Friday, December 2, 2016

off to the beach

It's been a fun and full 9 weeks since the splenectomy.
The energy has been extraordinary, I mean EXTRAORDINARY.

All just adding to the legend of Bugsy Lee.
It's hard for humans to comprehend, he's flying through the air - literally - while you are thinking how sad it is he has terminal and aggressive cancer.

Lake trips with wild goose chases.
Long, FAST walks.
Puppy play.
Zoomies, zoomies and more ZOOMIES.

But this week, sleep.
Lots of sleep.
Deep sleep.

Visible discomfort.
Choosing to be next to me as much is possible.

My God the lumps.
We have this morning routine where he rolls around while I massage his joints, rub his belly, and feel for lumps.
Seems like new ones daily.
Small ones under the skin.
Large ones in the "belly".
And all sorts in between.

Because life is short.
Because you only have today once.
Because the light is fading and it will not be re-lit,
Tomorrow we will drive to the beach.

I want to see him feel the sand in his toes again,
I want to see his nose tilt up, ears flapping in the wind, taking in his universe.
I want to see his heart burst with joy
And I want to see and hear him sleep deeply, having given the day all he had.

Tomorrow we'll drive to the beach.

Thursday, November 10, 2016

Seven weeks agp

7 weeks ago today we found out that Bugsy had a mass on his spleen and that  it was an aggressive cancer.
Life changed in this house on that day. For the humans at least.

Bugsy not so much.
Like most dogs he just wakes up in the morning, eats, drinks, pees, poops, explores and looks for trouble.
He takes things in stride so I took him for the surgery, he did well, he was a nightmare coming out of anesthesia, came home the next day and wanted to just get back to his life.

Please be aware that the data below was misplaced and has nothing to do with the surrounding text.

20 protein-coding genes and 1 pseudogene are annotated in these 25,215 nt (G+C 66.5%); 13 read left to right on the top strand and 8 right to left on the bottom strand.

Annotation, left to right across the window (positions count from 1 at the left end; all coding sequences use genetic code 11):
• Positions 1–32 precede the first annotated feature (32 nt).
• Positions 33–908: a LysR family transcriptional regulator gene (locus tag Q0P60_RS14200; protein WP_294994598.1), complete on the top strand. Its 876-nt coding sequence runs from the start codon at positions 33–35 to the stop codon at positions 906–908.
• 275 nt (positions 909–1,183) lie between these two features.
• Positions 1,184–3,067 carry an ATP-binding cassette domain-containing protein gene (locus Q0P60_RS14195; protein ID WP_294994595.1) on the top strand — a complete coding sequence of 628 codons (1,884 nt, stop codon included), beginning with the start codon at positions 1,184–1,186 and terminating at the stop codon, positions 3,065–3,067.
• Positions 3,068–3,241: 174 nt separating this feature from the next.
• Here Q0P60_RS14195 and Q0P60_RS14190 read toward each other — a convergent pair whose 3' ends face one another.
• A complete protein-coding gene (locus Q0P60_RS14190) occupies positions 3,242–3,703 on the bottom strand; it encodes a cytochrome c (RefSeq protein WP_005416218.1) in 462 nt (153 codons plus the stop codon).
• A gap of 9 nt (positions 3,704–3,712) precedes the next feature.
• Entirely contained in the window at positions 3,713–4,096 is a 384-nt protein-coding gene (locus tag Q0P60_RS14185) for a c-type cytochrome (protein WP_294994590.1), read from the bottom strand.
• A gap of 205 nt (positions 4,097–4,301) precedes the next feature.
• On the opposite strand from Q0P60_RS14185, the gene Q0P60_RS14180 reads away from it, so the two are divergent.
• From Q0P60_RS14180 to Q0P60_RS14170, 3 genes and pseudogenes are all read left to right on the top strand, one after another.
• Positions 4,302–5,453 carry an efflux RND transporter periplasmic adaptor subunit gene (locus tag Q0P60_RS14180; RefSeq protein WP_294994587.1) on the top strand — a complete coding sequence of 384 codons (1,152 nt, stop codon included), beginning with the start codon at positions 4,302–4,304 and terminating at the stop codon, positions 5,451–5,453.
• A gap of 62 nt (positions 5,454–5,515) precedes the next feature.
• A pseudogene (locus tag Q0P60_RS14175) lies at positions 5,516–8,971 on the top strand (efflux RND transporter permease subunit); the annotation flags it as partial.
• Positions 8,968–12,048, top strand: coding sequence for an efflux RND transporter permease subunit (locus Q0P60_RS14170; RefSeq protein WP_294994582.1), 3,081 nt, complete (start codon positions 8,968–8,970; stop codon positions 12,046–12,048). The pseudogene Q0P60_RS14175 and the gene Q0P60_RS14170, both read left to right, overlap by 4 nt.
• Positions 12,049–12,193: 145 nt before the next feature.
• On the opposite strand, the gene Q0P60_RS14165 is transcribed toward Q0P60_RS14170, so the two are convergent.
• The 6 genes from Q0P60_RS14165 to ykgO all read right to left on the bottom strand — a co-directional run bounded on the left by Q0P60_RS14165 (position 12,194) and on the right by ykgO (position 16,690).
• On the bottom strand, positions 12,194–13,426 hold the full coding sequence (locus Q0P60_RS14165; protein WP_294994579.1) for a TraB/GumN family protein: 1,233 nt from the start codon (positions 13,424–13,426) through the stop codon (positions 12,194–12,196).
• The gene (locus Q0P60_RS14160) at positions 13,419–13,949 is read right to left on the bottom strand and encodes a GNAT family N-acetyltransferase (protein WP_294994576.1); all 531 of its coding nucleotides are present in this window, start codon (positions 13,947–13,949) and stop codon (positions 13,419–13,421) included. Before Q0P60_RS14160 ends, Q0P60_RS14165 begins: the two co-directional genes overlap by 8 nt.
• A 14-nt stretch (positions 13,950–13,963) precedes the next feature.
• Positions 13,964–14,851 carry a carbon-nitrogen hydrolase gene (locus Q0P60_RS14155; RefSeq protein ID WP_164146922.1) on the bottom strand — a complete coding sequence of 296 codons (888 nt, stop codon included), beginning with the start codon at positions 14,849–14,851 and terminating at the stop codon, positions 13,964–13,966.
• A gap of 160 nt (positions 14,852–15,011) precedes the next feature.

25 staples in his gut went unnoticed by him.
He immediately seemed better.
He gained some weight in the first week after losing for months

As has been our experience, the toughest part of post op was trying to keep him from being too active and crazy.

Two weeks post op, staples removed, we headed to the beach and he was Bugsy. Running, zooming, digging.
People would ask about his shave and I'd tell him he just had his spleen removed and had aggressive cancer and was 11+.  I will see their faces forever.
My amazing dog, a force of nature.
He defies his age, his injuries, his illness.

Tonight 7 weeks post-diagnosis of a cancer they gave him 3-6 months to survive, he remains well.
Happy, cheeky, active. Silly, loving, and pushy.

The world is in turmoil but my dog and I inhabit a warm, fuzzy, silly place.

Tuesday, October 25, 2016

The cancer roller coaster

I'll get straight to the point of this post: We were told via cytology and biopsy that Bugsy's tumor was a histiocytic sarcoma - a localized version that unfortunately had attacked the spleen.
For the record splenic carcinomas are BAD.

But the surgeon - who I respect highly - mentioned there were additional tests that are more specific. So I agreed to do them.

Would you believe it came back NOT histiocytic sarcoma?
If you know Bugsy and his history, you would.

The surgeon was happy. Our regular vet was happy. I was fairly happy.